Swarts reaction[′svärts rē‚ak·shən]
the replacement in organic compounds of, most often, chlorine by fluorine through the action of antimony trifluoride (SbF3). The reaction is usually carried out in the presence of Sb salts in which antimony displays an oxidation state of +5. Examples of the products obtained through this process are seen in the following reactions:
CCl4 → CF2 Cl2 + CFCl3
CHCl3 → CHFCl2 + CHF2Cl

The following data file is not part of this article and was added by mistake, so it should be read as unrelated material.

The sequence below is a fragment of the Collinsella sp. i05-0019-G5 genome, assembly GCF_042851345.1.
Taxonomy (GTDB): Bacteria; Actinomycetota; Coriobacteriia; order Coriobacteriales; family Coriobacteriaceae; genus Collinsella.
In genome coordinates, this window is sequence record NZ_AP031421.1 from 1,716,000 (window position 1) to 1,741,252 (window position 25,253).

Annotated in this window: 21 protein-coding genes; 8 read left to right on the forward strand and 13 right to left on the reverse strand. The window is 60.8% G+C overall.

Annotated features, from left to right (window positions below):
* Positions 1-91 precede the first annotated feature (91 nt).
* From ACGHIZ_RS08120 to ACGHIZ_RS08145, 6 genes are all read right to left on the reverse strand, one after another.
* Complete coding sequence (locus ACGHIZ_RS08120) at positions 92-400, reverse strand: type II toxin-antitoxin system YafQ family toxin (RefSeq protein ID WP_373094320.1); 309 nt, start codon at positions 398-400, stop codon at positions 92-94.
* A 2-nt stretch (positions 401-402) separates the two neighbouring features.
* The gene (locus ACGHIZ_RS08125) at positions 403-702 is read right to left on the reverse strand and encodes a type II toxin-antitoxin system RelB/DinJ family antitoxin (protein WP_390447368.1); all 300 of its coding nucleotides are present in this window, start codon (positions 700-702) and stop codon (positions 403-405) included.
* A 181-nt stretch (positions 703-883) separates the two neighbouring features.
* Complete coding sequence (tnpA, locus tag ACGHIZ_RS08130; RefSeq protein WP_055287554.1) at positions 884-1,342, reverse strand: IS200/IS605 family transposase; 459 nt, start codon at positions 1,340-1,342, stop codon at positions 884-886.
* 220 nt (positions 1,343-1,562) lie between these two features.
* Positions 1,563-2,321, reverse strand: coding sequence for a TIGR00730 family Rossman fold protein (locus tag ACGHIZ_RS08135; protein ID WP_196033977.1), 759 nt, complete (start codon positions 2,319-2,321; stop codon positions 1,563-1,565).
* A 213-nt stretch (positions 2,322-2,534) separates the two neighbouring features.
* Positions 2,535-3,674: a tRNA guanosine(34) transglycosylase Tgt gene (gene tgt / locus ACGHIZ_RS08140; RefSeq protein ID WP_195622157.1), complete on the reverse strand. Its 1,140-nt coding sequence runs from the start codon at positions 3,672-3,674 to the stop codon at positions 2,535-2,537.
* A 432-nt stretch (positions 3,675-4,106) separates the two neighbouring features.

CCl3CCl3 → CFCl2 - CFCl2 + CFCl2 - CF2 Cl
C6H5 CCl3 → C6H5CF3
The Swarts reaction is used in laboratory work. A variant of the reaction—fluorination using anhydrous hydrogen fluoride (HF) in the presence of catalytic quantities of Sb salts in which antimony displays oxidation states of + 3 and + 5—has industrial importance and is used in the production of Freons. The reaction was discovered and refined by the Belgian chemist F. Swarts in the late 19th and early 20th centuries.